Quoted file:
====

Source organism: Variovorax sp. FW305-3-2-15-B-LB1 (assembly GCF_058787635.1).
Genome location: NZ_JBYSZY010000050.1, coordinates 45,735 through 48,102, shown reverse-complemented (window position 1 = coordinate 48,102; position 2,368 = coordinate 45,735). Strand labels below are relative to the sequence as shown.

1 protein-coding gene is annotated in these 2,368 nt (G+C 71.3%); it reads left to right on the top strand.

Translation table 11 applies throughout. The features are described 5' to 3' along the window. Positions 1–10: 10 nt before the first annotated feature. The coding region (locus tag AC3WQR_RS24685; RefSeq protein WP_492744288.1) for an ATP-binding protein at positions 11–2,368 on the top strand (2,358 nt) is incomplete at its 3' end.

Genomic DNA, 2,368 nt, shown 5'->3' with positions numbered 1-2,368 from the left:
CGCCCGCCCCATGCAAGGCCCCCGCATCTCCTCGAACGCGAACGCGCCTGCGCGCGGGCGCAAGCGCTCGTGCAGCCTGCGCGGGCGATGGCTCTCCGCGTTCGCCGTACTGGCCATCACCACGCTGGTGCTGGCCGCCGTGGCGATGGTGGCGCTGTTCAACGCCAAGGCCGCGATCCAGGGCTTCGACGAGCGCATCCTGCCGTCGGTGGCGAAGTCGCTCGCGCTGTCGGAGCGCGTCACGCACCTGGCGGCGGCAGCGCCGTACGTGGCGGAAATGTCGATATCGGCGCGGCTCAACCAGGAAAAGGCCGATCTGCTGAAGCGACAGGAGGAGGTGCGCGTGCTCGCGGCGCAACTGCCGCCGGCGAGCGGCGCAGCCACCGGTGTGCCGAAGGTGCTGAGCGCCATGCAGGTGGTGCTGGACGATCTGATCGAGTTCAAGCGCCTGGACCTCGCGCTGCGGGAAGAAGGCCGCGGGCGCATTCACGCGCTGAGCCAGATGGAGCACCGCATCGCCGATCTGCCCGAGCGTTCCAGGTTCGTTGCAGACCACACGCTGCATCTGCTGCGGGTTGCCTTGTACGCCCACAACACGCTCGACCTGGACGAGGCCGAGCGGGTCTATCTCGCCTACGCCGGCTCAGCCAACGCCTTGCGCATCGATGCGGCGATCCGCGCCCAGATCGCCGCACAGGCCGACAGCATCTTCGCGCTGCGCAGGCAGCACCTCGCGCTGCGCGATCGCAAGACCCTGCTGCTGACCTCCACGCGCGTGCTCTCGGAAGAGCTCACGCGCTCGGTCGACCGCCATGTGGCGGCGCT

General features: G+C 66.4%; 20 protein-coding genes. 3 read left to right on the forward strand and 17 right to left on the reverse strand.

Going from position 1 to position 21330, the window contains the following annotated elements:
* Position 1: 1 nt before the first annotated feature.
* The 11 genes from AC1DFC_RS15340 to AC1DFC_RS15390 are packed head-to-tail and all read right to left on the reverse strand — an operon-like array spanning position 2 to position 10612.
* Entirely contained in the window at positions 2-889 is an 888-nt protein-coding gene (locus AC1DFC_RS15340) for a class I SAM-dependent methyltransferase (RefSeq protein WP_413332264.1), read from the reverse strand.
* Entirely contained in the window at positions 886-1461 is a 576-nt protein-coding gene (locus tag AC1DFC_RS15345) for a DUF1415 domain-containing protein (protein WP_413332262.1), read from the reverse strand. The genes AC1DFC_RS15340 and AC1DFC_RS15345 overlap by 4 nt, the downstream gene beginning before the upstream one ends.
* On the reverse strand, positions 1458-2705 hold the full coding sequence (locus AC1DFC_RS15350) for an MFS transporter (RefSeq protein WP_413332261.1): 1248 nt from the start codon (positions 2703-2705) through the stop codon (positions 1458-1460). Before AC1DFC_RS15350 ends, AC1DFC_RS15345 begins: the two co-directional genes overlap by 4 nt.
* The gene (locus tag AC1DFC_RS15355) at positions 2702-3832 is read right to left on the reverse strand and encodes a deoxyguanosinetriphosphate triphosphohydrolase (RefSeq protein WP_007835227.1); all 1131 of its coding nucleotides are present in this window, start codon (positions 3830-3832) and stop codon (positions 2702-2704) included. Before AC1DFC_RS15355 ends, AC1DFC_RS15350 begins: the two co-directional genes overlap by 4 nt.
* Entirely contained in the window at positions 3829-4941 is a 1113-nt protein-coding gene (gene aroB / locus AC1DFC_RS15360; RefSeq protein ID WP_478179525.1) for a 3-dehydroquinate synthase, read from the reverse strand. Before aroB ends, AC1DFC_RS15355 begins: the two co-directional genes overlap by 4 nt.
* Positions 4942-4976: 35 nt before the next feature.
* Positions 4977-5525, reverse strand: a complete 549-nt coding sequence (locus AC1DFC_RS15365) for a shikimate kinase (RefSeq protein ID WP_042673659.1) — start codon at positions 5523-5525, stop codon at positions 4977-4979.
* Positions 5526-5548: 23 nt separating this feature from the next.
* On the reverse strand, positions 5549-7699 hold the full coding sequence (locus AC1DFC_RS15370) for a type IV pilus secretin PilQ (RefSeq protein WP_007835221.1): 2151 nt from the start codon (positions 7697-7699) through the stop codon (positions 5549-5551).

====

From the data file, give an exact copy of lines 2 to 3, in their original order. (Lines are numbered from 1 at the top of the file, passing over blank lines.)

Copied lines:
Genome location: NZ_JBYSZY010000050.1, coordinates 45,735 through 48,102, shown reverse-complemented (window position 1 = coordinate 48,102; position 2,368 = coordinate 45,735). Strand labels below are relative to the sequence as shown.

1 protein-coding gene is annotated in these 2,368 nt (G+C 71.3%); it reads left to right on the top strand.